• Remember: ultimately, this thing you're working on isn't going to become a polished masterpiece for generations of scholars to ooh and aah over (although hey, it could happen!). It's just gotta get done. And it has to get done in a manner to please a select group of people: your committee. You have the rest of your life to write Your Great Book (or even the Great American Novel ). This isn't it. This is Your Decent Book That Freed You From Having To Pay Tuition Forever.
Your Decent Book
That Freed You From Having to Pay Tuition Forever.

When you've been in your writing so long, you can't see the forest for the trees. It all looks the same to you. That's where outside readers, even those (or especially those) totally outside your field, can help. Fresh eyes! (fresh meat?!) If you've been in something so long you don't know if it makes sense anymore, that's where we come in.

Advice that both Bennett and Aris got from advisors:

  • Don't do too much, because the more you put in that's irrelevant, the more we'll have to chop up.
  • Keep it simple if you can - as you write, it will get more complicated all on its own.

  • Be wary of too much jargon - when you need to be understood clearly, be plain if you can.
Bennett made a great analogy between looking at the bare essentials / expectations of the dissertation and game theory. Ask yourself:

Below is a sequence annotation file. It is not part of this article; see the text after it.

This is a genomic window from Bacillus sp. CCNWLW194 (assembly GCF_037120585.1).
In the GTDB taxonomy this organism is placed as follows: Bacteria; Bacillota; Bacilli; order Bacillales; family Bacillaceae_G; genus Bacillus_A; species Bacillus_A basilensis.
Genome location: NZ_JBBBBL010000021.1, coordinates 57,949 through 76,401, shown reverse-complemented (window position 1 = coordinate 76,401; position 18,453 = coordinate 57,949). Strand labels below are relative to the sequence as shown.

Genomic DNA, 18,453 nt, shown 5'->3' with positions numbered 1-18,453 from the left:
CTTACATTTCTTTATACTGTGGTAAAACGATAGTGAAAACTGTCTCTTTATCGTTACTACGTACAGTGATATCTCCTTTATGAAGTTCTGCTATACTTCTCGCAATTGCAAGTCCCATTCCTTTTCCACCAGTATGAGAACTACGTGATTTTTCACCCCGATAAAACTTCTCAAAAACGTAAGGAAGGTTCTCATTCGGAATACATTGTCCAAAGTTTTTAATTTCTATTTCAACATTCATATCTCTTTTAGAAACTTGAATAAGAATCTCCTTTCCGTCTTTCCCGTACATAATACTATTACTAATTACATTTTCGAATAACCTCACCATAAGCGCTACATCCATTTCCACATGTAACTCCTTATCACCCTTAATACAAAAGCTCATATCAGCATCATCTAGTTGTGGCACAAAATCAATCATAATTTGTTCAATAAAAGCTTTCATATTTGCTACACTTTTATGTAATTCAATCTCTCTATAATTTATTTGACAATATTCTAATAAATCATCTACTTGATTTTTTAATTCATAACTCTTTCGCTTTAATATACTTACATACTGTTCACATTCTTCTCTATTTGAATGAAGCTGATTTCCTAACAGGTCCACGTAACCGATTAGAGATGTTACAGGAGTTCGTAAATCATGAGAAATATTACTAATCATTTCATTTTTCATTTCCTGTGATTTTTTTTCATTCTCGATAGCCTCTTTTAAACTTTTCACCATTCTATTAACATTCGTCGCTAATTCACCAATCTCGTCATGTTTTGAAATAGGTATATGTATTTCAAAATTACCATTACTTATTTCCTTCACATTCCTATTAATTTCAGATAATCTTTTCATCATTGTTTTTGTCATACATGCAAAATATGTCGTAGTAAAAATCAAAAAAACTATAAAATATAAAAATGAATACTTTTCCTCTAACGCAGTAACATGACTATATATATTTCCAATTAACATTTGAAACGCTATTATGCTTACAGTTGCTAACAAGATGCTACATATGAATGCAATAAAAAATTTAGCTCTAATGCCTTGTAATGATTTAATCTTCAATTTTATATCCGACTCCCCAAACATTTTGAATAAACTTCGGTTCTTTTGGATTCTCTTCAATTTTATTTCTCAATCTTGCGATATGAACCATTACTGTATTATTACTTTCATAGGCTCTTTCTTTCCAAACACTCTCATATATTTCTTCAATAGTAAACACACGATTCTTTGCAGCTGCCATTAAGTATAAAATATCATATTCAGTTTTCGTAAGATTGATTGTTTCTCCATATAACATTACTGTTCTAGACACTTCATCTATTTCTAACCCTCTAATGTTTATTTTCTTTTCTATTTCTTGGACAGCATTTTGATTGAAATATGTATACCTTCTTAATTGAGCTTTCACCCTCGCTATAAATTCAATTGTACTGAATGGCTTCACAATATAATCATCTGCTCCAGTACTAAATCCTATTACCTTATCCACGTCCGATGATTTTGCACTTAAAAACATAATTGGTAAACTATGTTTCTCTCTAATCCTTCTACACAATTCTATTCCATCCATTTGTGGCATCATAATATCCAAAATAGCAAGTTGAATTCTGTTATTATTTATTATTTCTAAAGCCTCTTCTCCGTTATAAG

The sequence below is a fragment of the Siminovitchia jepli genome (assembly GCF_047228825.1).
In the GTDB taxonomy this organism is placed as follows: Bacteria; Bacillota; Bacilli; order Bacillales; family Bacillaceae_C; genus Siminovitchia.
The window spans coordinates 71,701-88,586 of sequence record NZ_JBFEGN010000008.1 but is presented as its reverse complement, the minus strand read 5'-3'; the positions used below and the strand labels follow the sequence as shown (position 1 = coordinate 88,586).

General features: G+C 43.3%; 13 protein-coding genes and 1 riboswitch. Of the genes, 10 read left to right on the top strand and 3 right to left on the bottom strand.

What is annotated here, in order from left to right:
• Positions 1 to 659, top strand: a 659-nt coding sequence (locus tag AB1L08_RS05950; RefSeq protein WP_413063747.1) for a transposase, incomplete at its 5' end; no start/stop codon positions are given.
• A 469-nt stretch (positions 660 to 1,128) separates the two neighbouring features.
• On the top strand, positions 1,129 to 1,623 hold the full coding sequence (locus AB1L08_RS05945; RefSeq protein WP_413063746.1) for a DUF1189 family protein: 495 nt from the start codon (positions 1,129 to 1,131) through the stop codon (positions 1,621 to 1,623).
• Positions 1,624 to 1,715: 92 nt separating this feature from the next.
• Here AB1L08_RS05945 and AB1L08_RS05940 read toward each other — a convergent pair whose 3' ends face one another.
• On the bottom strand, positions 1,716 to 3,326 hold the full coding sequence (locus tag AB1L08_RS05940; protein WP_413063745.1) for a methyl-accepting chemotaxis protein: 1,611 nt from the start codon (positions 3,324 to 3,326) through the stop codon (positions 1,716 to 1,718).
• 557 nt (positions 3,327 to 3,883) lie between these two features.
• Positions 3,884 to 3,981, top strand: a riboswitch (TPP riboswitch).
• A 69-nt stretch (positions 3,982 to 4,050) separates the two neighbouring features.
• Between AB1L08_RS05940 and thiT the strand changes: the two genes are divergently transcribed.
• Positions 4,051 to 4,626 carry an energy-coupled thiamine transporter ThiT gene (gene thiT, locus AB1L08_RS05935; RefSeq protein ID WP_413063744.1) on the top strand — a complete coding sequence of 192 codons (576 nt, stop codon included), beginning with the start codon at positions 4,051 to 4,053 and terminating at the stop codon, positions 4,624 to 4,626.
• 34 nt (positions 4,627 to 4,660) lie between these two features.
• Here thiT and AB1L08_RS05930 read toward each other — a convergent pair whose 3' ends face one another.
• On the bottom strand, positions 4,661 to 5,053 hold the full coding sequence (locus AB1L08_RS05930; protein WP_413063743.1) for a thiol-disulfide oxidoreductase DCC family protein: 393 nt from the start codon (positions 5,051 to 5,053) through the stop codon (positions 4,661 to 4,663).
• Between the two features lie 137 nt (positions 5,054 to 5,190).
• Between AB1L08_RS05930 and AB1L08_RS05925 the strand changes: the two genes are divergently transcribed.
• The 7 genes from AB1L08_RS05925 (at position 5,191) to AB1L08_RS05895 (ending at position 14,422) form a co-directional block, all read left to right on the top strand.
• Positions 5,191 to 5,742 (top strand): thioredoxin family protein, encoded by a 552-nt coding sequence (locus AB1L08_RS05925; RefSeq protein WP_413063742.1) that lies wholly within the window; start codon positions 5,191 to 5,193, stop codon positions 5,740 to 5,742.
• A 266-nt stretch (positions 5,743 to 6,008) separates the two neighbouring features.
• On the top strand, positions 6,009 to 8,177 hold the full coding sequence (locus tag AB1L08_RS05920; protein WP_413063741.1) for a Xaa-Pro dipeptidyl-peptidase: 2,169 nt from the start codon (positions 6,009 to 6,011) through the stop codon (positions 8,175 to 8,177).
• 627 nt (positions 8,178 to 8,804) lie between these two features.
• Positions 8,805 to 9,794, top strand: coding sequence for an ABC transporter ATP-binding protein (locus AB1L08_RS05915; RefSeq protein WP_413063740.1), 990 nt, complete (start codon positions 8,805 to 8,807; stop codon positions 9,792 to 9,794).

• What's required of you? (what do you have to do to get the next thing signed off?)

  • What do you require of yourself? (what are your personal goals for this piece of writing?)

Because we workshopped Paula's proposal draft today, we talked a lot about proposals.
  • If someone picked up your proposal right now, would they be able to tell the gist of what your dissertation will be about by reading just the first and last paragraphs?

  • Are your hypotheses early in the proposal? (Margaret was advised to move her hypotheses from page 13, so she moved them way up, front and center)

  • Remember, the proposal is a sell. You're selling the reader / committee on your dissertation. They should get a good grasp of what it will be about, why its important, and why they should read it.